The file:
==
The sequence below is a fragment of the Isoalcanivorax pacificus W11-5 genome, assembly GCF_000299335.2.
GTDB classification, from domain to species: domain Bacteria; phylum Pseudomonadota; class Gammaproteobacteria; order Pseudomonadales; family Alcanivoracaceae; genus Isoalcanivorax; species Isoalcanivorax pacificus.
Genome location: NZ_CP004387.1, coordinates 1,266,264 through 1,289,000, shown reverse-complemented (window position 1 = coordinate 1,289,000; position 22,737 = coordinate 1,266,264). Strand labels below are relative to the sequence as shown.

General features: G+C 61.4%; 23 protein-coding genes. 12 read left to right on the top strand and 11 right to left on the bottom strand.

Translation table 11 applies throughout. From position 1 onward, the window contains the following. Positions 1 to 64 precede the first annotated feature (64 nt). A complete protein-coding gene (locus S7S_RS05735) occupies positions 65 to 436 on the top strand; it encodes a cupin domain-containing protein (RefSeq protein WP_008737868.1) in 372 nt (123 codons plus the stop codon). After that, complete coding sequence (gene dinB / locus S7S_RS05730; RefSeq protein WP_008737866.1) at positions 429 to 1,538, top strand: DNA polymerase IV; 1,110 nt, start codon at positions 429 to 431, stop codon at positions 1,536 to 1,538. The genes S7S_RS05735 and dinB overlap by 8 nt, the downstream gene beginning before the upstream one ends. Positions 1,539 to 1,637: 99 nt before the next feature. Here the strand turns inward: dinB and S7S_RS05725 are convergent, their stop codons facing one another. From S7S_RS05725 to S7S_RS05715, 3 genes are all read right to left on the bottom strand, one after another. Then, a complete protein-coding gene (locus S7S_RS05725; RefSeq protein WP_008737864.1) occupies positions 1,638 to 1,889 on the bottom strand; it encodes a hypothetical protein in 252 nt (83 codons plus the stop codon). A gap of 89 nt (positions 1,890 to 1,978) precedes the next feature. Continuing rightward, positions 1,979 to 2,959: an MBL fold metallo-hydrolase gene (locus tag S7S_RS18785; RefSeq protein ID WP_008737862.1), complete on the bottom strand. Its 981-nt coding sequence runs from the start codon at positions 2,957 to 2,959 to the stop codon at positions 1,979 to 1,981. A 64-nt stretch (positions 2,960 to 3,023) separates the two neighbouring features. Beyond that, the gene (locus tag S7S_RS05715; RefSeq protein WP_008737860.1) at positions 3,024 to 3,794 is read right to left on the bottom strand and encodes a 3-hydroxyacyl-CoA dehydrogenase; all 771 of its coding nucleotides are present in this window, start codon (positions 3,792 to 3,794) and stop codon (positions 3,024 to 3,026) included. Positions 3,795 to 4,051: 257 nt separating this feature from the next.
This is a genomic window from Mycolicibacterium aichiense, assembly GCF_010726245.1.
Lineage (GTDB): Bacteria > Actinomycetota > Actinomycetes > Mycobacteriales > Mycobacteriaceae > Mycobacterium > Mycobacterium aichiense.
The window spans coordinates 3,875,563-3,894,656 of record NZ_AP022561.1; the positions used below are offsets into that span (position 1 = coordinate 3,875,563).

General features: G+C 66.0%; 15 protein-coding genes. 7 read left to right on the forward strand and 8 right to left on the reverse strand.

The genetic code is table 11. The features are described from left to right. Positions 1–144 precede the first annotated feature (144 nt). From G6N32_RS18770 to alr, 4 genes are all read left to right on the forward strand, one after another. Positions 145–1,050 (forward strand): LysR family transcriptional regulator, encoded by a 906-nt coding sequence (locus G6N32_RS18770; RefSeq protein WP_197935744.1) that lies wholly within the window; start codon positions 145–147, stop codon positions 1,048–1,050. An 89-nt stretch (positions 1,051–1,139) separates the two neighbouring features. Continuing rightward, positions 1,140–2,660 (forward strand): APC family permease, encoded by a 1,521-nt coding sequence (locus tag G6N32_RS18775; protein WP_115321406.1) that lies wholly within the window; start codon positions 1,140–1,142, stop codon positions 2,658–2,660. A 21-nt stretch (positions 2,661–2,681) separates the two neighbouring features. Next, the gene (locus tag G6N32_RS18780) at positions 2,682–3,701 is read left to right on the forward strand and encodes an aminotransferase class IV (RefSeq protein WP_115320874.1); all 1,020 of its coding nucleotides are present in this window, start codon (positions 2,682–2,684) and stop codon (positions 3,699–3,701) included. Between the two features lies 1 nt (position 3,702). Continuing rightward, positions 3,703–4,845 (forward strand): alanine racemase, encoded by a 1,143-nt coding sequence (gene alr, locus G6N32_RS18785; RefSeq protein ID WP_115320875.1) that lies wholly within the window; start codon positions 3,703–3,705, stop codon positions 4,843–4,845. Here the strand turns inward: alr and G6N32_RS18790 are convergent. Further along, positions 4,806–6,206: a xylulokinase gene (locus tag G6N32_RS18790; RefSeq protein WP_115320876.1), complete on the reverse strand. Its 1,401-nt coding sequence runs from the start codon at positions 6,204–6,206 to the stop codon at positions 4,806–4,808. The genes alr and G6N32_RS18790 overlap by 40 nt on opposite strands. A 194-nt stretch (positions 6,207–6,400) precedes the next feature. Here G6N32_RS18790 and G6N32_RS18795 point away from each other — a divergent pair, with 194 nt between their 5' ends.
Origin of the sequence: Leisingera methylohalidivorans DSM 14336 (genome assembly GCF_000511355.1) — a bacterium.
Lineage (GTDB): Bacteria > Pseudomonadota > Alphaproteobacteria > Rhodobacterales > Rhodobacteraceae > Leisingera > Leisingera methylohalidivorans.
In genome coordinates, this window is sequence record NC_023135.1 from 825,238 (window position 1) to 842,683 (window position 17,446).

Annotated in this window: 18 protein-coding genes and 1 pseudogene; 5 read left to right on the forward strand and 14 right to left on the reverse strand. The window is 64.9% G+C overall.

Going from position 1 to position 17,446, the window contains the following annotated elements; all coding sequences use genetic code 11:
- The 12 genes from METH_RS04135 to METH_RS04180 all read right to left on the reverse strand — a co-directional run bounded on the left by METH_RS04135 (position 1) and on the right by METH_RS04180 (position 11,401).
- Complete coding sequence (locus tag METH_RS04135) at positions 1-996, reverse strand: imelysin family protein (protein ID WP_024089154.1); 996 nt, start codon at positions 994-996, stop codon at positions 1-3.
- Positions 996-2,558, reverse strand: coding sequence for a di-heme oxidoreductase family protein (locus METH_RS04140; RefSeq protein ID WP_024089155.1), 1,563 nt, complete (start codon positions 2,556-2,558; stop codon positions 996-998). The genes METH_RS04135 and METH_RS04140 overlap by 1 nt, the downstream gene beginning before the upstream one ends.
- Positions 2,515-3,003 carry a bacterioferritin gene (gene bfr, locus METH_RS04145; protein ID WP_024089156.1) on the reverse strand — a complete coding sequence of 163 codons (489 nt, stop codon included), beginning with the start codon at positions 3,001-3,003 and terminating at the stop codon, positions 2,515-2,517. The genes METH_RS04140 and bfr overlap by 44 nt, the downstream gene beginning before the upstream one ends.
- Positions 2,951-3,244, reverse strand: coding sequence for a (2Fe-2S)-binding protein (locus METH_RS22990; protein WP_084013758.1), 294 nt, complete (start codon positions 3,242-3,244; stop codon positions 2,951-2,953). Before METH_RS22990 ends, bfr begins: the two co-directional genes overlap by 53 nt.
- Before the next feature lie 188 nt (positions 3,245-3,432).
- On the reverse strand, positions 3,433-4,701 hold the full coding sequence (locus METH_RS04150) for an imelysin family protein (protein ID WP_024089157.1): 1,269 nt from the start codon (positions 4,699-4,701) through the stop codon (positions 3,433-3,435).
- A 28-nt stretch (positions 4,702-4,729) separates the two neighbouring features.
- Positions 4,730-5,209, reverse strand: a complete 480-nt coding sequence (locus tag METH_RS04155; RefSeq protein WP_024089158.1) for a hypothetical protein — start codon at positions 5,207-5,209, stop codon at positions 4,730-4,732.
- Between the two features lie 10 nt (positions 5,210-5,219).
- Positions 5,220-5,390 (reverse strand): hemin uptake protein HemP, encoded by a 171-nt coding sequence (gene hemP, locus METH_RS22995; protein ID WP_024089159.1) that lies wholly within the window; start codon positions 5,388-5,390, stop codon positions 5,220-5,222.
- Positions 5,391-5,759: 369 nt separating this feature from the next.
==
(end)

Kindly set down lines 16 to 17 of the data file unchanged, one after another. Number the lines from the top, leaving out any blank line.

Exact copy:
- The 12 genes from METH_RS04135 to METH_RS04180 all read right to left on the reverse strand — a co-directional run bounded on the left by METH_RS04135 (position 1) and on the right by METH_RS04180 (position 11,401).
- Complete coding sequence (locus tag METH_RS04135) at positions 1-996, reverse strand: imelysin family protein (protein ID WP_024089154.1); 996 nt, start codon at positions 994-996, stop codon at positions 1-3.